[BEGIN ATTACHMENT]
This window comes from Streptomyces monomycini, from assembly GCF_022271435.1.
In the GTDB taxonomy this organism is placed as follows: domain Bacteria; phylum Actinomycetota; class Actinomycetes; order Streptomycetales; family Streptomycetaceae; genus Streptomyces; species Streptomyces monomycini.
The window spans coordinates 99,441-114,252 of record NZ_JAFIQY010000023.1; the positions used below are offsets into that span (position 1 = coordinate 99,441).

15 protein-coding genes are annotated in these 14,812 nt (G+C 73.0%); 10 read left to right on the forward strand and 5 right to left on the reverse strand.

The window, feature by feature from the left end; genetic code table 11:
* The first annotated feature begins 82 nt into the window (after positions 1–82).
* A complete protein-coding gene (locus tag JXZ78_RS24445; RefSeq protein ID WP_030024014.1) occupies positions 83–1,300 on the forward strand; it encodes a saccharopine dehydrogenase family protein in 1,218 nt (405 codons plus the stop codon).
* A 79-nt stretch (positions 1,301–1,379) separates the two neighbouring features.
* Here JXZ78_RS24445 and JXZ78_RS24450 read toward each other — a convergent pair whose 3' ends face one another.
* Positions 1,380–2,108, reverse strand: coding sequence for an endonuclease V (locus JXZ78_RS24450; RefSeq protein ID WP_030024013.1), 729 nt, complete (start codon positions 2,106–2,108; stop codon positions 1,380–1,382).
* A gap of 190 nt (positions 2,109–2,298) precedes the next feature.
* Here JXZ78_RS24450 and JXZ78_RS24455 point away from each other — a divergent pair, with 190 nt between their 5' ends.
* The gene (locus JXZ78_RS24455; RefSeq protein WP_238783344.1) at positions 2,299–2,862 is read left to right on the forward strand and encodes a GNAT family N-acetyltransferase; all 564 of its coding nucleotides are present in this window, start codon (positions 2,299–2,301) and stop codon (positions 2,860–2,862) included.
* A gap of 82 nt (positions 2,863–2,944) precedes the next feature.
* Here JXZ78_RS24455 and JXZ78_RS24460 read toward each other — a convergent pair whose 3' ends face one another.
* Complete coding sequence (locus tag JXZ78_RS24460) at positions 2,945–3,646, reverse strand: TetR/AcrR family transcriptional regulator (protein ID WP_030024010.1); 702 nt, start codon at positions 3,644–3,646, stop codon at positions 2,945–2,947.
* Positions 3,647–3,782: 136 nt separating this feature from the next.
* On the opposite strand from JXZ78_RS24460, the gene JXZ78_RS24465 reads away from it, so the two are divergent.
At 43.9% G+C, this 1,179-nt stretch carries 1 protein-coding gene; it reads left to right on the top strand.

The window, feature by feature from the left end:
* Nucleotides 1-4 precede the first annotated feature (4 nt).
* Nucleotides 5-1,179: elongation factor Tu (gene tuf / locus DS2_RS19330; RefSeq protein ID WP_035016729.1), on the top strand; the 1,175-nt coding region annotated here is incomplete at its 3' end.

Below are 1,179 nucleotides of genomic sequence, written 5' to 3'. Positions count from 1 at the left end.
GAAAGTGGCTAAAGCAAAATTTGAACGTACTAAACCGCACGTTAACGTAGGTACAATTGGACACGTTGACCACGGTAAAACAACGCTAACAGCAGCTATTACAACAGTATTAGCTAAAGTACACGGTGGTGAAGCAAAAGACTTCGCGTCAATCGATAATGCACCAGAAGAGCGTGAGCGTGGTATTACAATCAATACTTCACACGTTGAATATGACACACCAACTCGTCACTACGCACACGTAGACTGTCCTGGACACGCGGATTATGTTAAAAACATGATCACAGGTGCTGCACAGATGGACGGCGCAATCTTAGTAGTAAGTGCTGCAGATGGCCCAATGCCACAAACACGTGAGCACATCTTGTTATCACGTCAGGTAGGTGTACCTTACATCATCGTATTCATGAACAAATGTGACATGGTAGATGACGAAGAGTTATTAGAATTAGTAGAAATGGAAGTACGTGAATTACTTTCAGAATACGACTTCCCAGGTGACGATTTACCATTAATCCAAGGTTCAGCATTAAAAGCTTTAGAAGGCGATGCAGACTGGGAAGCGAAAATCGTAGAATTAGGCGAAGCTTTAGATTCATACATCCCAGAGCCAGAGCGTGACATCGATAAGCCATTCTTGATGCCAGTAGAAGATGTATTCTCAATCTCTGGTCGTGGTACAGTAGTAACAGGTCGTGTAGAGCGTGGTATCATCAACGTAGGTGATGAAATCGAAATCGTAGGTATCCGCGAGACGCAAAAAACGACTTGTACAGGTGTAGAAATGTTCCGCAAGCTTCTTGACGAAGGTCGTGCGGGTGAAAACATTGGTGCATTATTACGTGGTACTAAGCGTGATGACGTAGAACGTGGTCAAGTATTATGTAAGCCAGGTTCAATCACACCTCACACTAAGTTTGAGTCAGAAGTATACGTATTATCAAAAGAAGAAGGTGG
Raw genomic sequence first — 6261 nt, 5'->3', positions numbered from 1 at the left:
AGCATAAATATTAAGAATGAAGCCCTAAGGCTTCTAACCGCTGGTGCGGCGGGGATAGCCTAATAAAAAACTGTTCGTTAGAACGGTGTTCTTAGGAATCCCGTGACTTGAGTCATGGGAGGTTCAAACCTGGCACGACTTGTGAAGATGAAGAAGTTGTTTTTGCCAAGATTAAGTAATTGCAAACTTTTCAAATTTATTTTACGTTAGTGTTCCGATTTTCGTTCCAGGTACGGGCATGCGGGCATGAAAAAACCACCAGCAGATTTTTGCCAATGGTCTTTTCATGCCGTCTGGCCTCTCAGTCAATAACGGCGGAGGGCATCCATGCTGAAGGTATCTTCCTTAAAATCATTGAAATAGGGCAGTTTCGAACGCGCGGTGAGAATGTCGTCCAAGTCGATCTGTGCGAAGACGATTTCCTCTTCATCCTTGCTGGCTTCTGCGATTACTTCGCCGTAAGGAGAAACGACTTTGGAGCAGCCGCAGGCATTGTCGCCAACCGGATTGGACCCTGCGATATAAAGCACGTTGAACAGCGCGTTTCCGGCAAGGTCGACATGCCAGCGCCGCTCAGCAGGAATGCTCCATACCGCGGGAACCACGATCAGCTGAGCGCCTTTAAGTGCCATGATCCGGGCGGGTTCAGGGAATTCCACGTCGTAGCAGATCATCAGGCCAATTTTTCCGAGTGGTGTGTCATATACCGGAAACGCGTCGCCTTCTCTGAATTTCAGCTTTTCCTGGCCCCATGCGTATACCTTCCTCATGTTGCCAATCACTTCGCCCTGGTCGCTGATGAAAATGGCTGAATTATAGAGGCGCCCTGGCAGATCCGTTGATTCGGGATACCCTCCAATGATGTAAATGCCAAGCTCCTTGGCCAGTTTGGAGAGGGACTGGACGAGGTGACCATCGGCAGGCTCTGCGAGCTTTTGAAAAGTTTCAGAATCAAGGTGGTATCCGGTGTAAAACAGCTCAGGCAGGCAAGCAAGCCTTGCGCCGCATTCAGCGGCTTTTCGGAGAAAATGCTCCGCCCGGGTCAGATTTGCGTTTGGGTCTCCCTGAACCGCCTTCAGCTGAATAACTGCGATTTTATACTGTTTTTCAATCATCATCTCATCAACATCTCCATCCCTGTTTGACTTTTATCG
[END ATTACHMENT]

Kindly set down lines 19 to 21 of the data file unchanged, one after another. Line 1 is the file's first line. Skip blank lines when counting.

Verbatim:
At 43.9% G+C, this 1,179-nt stretch carries 1 protein-coding gene; it reads left to right on the top strand.

The window, feature by feature from the left end:
* Nucleotides 1-4 precede the first annotated feature (4 nt).